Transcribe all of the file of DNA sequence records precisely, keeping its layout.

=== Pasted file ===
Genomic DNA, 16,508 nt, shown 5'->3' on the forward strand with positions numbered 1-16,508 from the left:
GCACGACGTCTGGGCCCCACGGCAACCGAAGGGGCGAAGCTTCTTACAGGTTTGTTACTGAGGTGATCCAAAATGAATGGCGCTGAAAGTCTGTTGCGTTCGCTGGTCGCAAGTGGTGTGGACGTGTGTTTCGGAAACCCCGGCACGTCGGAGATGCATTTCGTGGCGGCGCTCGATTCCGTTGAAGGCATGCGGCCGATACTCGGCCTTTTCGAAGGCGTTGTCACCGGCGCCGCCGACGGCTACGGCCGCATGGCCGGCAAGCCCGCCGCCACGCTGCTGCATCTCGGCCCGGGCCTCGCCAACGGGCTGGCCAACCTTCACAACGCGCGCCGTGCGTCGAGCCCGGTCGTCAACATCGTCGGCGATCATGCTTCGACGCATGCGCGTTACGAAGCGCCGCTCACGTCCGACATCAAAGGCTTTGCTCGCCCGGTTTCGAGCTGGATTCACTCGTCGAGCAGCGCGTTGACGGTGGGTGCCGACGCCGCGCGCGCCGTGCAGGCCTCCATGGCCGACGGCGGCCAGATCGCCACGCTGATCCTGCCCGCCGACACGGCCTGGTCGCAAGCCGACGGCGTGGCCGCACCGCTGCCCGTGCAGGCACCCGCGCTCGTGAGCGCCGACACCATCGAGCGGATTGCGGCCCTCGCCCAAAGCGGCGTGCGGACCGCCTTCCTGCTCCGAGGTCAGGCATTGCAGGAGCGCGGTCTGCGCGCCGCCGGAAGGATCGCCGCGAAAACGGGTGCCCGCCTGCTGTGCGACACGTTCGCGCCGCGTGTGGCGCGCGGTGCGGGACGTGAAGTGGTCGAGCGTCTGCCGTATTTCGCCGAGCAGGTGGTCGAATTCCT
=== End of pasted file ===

Genomic DNA, 16,508 nt, shown 5'->3' on the forward strand with positions numbered 1-16,508 from the left:
GCACGACGTCTGGGCCCCACGGCAACCGAAGGGGCGAAGCTTCTTACAGGTTTGTTACTGAGGTGATCCAAAATGAATGGCGCTGAAAGTCTGTTGCGTTCGCTGGTCGCAAGTGGTGTGGACGTGTGTTTCGGAAACCCCGGCACGTCGGAGATGCATTTCGTGGCGGCGCTCGATTCCGTTGAAGGCATGCGGCCGATACTCGGCCTTTTCGAAGGCGTTGTCACCGGCGCCGCCGACGGCTACGGCCGCATGGCCGGCAAGCCCGCCGCCACGCTGCTGCATCTCGGCCCGGGCCTCGCCAACGGGCTGGCCAACCTTCACAACGCGCGCCGTGCGTCGAGCCCGGTCGTCAACATCGTCGGCGATCATGCTTCGACGCATGCGCGTTACGAAGCGCCGCTCACGTCCGACATCAAAGGCTTTGCTCGCCCGGTTTCGAGCTGGATTCACTCGTCGAGCAGCGCGTTGACGGTGGGTGCCGACGCCGCGCGCGCCGTGCAGGCCTCCATGGCCGACGGCGGCCAGATCGCCACGCTGATCCTGCCCGCCGACACGGCCTGGTCGCAAGCCGACGGCGTGGCCGCACCGCTGCCCGTGCAGGCACCCGCGCTCGTGAGCGCCGACACCATCGAGCGGATTGCGGCCCTCGCCCAAAGCGGCGTGCGGACCGCCTTCCTGCTCCGAGGTCAGGCATTGCAGGAGCGCGGTCTGCGCGCCGCCGGAAGGATCGCCGCGAAAACGGGTGCCCGCCTGCTGTGCGACACGTTCGCGCCGCGTGTGGCGCGCGGTGCGGGACGTGAAGTGGTCGAGCGTCTGCCGTATTTCGCCGAGCAGGTGGTCGAATTCCT